On May 13, not long after sending down incumbent third baseman Danny Valencia to AAA, the Twins GM Terry Ryan called out the option-less Plouffe
to step up his game:
“I’d like to think we’re going to give Plouffe an opportunity here to step up and see what we’ve got. Eventually, we’re going to have to find out.”
Heading into the May 16 contest in Detroit, he was staring down a .133/.288/.217 batting line in 73 plate appearances. The lack of production had incited plenty of conversation regarding whether or not he deserved to be on the roster at this juncture at all.
Perhaps it was recognizing he was down to his proverbial last strike with the organization or that with Danny Valencia and Chris Parmelee sent to Rochester he would receive regular playing time or because he finally cut his damn hippy hair which was hindering his abilities to hit
. Whatever the reason, Plouffe suddenly emerged as a serious power threat. From May 16 onward, Plouffe has hit six home runs, two doubles and has driven in nine runs in 13 games.
Part of what has lead to the power outburst is that he is turning on pitches far better post-May 16 than he had been doing previously. According to BaseballHeatMaps.com
, Plouffe’s pre-May 16 fly balls were traveling an average of 272 feet. Post-May 16, he was driving the ball much further on average, hitting them 295 feet. While the numerals might not do the significance justice, the visual spray charts found at TexasLeaguers.com shows what the discrepancy of over a 20-foot average looks like:
You can see the difference in that not only is Plouffe losing a few more balls over the fence, he is also driving the ball better to the left-center field gap. Prior to this stretch the majority of the time Plouffe turned on a pitch, he would do so and give the defense the opportunity to make a play on the ball.
The increase in home runs – as welcomed as they are – still does not cover up the fact that the rest of his overall numbers leaves much to be desired. After all, Plouffe has a sub-.300 on-base percentage even during his recent hot streak. What’s interesting about his numbers is that during the early portion of the season (pre-May 16), Plouffe had walked 13 times in 73 plate appearances in spite of hitting .133. Since then, he has drawn just one walk in 51 plate appearances. Even with the precipitous decline, his walk rate remains above average and the highest of his career to date. Given that he has a 10 percent walk rate one would expect a beefier OBP but that is not the case.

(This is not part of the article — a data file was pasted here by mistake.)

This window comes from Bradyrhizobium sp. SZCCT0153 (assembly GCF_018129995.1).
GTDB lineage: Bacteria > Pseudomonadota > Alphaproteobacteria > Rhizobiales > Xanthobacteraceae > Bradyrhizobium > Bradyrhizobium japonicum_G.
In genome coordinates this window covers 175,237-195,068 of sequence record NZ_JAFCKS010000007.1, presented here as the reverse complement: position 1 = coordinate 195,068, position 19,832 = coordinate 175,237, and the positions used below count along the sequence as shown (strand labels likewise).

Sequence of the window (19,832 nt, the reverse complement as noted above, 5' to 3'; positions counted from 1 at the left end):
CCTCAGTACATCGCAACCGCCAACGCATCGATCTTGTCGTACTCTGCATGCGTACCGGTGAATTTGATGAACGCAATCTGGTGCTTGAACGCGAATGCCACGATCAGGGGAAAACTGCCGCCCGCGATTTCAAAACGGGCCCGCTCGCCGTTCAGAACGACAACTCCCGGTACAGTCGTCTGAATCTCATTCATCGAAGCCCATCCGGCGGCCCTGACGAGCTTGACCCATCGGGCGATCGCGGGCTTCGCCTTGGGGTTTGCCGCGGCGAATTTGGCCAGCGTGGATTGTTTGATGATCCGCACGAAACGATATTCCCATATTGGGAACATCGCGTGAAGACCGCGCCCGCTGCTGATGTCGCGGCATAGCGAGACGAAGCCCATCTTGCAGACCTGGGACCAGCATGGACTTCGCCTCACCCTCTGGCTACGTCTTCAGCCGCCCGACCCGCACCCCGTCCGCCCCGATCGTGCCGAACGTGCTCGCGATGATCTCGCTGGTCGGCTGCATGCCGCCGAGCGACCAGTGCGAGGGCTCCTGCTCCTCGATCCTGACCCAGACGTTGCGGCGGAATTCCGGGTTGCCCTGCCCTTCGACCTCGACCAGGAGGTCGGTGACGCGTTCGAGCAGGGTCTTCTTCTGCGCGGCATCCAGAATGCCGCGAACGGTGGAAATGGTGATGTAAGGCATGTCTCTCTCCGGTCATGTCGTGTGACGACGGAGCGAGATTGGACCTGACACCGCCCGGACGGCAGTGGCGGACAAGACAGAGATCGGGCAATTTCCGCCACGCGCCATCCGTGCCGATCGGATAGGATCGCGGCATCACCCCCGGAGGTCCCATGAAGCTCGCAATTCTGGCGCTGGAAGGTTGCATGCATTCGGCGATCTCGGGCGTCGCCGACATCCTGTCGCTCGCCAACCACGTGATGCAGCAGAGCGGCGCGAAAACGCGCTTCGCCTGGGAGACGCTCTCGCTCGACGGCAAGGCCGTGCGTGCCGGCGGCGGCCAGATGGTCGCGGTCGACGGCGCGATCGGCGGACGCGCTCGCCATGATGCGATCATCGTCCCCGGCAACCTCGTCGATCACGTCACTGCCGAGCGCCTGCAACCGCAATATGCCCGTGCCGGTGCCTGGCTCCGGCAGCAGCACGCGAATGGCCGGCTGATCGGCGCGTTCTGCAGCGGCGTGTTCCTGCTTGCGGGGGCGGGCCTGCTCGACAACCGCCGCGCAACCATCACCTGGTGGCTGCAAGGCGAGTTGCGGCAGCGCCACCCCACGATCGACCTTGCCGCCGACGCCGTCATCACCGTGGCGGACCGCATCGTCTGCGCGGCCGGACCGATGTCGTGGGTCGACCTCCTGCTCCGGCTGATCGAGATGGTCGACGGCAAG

What is actually driving the fact that he is hitting below Aaron Gleeman’s weight
(which is the modern day Mendoza line) and getting on base less than a 30 percent clip is that his batting average on balls in play – or BABIP - is atrociously bad. In fact, among those with a minimum of 100 plate appearances this year, Plouffe’s .192 BABIP is the fourth-lowest in baseball.
Somewhere between 2010 and 2011, the Twins got Plouffe to make several adjustments to his set-up and swing. The new model led to more lift and elevation of pitches which begat a noticeable increase in his power numbers. The problem with fly balls is that if they don’t leave the park, they have a difficult time becoming hits.
What’s more is that his fly ball rate has grown significant from last year (now at 47%, up from 40% in 2011) at the expense of his line drive rate. Although this is a good precursor for a home run, hitting a high percentage of fly balls that don’t land on the other side of the fence often are converted to outs. In Plouffe’s case, an even higher than normal amount of flies are being turned into outs, so there is an element of “bad luck” involved. The average fly ball hit has found vacant real estate roughly 13% of the time (by far the lowest among the three types of batted balls) but the flies off of Plouffe’s bat have landed safely just 5% of the time. Likewise, Plouffe’s grounders (39% of his batted balls) have found seams in the defense just 15% of the time, well below the MLB average of 24%.
As the season progresses, Plouffe’s figures are likely going to move towards the mean as more fly balls and grounders find free space. Of course, ultimately, unless he raises his line drive rate above the paltry 14.3 percent (only eight other players have lower line drive rates this year), his numbers will not climb all that quickly.
Turning on pitches with more authority and greater distance has led to some much needed offense, positive signs for the Twins’ super-utility player. His added plate discipline has given him another dimension as well and may be an indication of progress at the plate. At the same time, we have witnessed Plouffe on a power binge last season that eventually fizzled out later in the year so it is entirely possible that this outburst subsides too.